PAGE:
Fiji Travel Advice
Security travel advice for Fiji
How safe is Fiji?
Threat level: Low
The current travel safety advice for Fiji is to remain cautious and maintain general personal security measures. Situated just 4 hours from Australia and 3 hours from New Zealand, Fiji has over 330 separate islands and is becoming an increasingly popular tourist destination for travellers. Many are drawn to the country for its beautiful white beaches and unique coral diving areas and providing basic security measures are taken, trips to Fiji should be trouble-free.
There are no prominent security-related events with regards to incidents such as terrorism, but be aware of the global risk at popular tourist hot spots.
In July 2016, body parts were washed ashore a Fijian beach, which were thought to be a Russian couple Yuri and Natalia Shipulin who moved to Fiji in 2011. Reports suggest they had been murdered in recent months.
Natural weather events can adversely affect the country. Most notably, cyclone Winston hit the country at the beginning of 2016 and caused extreme damage to large proportions of the islands' infrastructure, including private properties and devastated trade such as farming.
The levels of crime in Fiji are relatively low in comparison to other tourist resorts, however theft is known to occur mainly at popular tourist locations. If you carry out sensible travel safety precautions and are alert with your surroundings your stay should be relatively trouble-free.
There have also been reports of theft from vehicles, so you should not leave any valuables in sight and ensure that important documents are photocopied and stored in a safe or secure location.
It is recommended females take great care when travelling alone, as sexual assaults have been reported in isolated locations. Please be conservative if visiting the rural areas and outside of tourist areas to avoid offending locals. Although homosexuality is legal in Fiji, some areas do not tolerate it, so you should behave with discretion. Topless bathing and nudity in public is strictly forbidden.
Fiji's International Relations
There is some ethnic tensions between Indo-Fijians and indigenous Fijians of which segregation is apparent. There have also been coups within the government in 1987, 2000, and 2006 causing political tensions and racial issues within the country. There is some trade and budget deficits in the country of which has led to Fiji being a recipient of aid.
During the past 30 years, it has seen itself being suspended from the commonwealth and reintroduced due to issues surrounding democracy. It now has good ties with Australia and New Zealand, since its Commonwealth status had been introduced in 2012.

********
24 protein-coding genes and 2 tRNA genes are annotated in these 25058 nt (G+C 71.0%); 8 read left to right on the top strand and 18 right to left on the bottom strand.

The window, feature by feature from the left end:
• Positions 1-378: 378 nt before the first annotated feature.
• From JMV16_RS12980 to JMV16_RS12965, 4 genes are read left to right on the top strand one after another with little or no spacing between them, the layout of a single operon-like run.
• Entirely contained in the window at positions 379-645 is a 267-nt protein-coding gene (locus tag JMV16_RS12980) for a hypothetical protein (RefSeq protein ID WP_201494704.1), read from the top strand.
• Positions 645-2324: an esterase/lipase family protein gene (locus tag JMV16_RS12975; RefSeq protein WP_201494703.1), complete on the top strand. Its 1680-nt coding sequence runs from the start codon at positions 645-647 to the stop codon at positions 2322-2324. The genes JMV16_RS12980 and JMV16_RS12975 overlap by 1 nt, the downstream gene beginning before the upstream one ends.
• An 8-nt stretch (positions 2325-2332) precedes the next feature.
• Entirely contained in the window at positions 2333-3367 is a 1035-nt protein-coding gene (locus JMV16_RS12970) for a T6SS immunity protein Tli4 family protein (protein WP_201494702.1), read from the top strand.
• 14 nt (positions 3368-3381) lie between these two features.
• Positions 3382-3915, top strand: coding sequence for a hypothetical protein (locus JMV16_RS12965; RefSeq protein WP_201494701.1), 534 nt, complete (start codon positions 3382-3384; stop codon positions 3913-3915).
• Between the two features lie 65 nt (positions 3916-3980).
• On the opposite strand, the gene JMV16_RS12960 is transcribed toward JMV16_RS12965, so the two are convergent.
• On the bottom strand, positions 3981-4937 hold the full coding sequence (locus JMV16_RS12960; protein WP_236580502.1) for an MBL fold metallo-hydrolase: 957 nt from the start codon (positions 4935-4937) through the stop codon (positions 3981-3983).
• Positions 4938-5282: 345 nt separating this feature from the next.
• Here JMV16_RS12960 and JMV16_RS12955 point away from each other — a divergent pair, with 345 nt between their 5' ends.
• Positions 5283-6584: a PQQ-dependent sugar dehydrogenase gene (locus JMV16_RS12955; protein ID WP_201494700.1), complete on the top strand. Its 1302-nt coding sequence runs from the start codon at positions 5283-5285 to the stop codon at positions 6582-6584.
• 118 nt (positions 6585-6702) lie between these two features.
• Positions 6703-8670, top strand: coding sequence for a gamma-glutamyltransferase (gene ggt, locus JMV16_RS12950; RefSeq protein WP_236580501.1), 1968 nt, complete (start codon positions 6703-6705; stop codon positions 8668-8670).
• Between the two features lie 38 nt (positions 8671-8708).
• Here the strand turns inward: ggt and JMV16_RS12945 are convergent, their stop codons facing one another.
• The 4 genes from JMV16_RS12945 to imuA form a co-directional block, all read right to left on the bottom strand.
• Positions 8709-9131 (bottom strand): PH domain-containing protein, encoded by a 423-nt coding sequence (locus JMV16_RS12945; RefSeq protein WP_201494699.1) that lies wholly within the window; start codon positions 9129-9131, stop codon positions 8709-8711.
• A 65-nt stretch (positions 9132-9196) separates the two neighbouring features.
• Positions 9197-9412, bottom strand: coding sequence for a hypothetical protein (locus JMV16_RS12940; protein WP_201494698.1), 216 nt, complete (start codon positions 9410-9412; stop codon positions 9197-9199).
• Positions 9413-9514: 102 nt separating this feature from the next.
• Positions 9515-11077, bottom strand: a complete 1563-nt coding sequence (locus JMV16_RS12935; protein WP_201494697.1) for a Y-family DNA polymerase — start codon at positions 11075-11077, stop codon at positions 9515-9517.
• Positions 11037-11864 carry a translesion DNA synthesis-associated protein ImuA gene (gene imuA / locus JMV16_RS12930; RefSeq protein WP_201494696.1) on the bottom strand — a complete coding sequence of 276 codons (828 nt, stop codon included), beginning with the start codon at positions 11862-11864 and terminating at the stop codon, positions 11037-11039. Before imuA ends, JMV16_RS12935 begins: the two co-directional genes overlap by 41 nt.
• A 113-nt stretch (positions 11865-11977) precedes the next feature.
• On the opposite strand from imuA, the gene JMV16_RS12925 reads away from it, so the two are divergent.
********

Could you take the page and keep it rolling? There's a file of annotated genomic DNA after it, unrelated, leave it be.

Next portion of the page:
Travelling around Fiji
Most roads in Fiji are poorly maintained, particularly in the cities. Roads beyond the cities are not paved and can be particularly hazardous to drive on, especially at night.
If you are using public transport such as taxis or minibuses, ensure that the vehicle has a yellow number plate as this marks the vehicle's compliance with Land Transport Authority regulations of Fiji.
If you wish to swim in the sea, only swim in approved swimming locations, please take note of the flags on the beaches and if taking part in outside marine activities, please make sure that the operators are fully licenced and the equipment is up to standard.
Earthquakes in Fiji
Fiji is in an active earthquake zone and as such, it can also be vulnerable to tsunamis. Please make sure you are aware of what to do in the instance of a natural disaster.
Extreme weather in Fiji
Cyclones can occur during the year, however most prominently between November and April. Fiji can experience severe weather such as flooding, landslide and tropical storms. During times of severe weather, infrastructure and services may be disrupted and delayed.
Emergency services in Fiji:
Emergency services operator: 911
Police emergency: 911
Fire emergency: 911
Medical emergency: 911
Official languages: English, Fijian and Hindi
Religion: Christina and Hindu
Currency: Fijian Dollar
Time now in Suva:
Consular information for Fiji
U.S. Embassy Suva
158 Princes Road, Tamavua
P.O. Box 218
Telephone: +679 3314 466
Out of hours telephone: +679 772.8049
The U.S. Embassy can be found in Suva, Fiji. Its duties covers other islands in the region such as Kiribati, Nauru, Tonga and Tuvalu.
47 Gladstone Road
Telephone: 679 3229 100
The British Embassy can be found in Suva, Fiji. Its duties cover other islands in the region such as the Federated States of Micronesia, Kiribati, Republic of the Marshall Islands, Tonga and Tuvalu.
Visa requirements for Fiji
Over 107 countries are visa exempt for stays in Fiji of up to 4 months. You will be issued with a visitor permit on arrival. Please see Visa Policy of Fiji for further information.
Healthcare and Immunisations
It is advised that visitors to Fiji are up-to-date with primary boosters such as MMR. It is further recommended that most travellers get a Tetanus vaccination. You may also want to consider getting a Hepatitis A jab, however you should check with your local health professional prior to travel if you are unsure.
The Zika virus has been reported in Fiji, please take necessary precautions and do not travel if you intend on becoming pregnant or are pregnant. Chikungunya has been reported in several of the surrounding islands and in the south pacific. Local transmission is via mosquitoes. Please take all precautions against mosquito bites to prevent infection.
The medical facilities are generally good within the country but may not be on par with most well-developed countries. The water supply within the major towns and cities are treated, however elsewhere avoid untreated tap water and purchase bottled water where possible.
There is currently an outbreak of meningococcal disease in Fiji.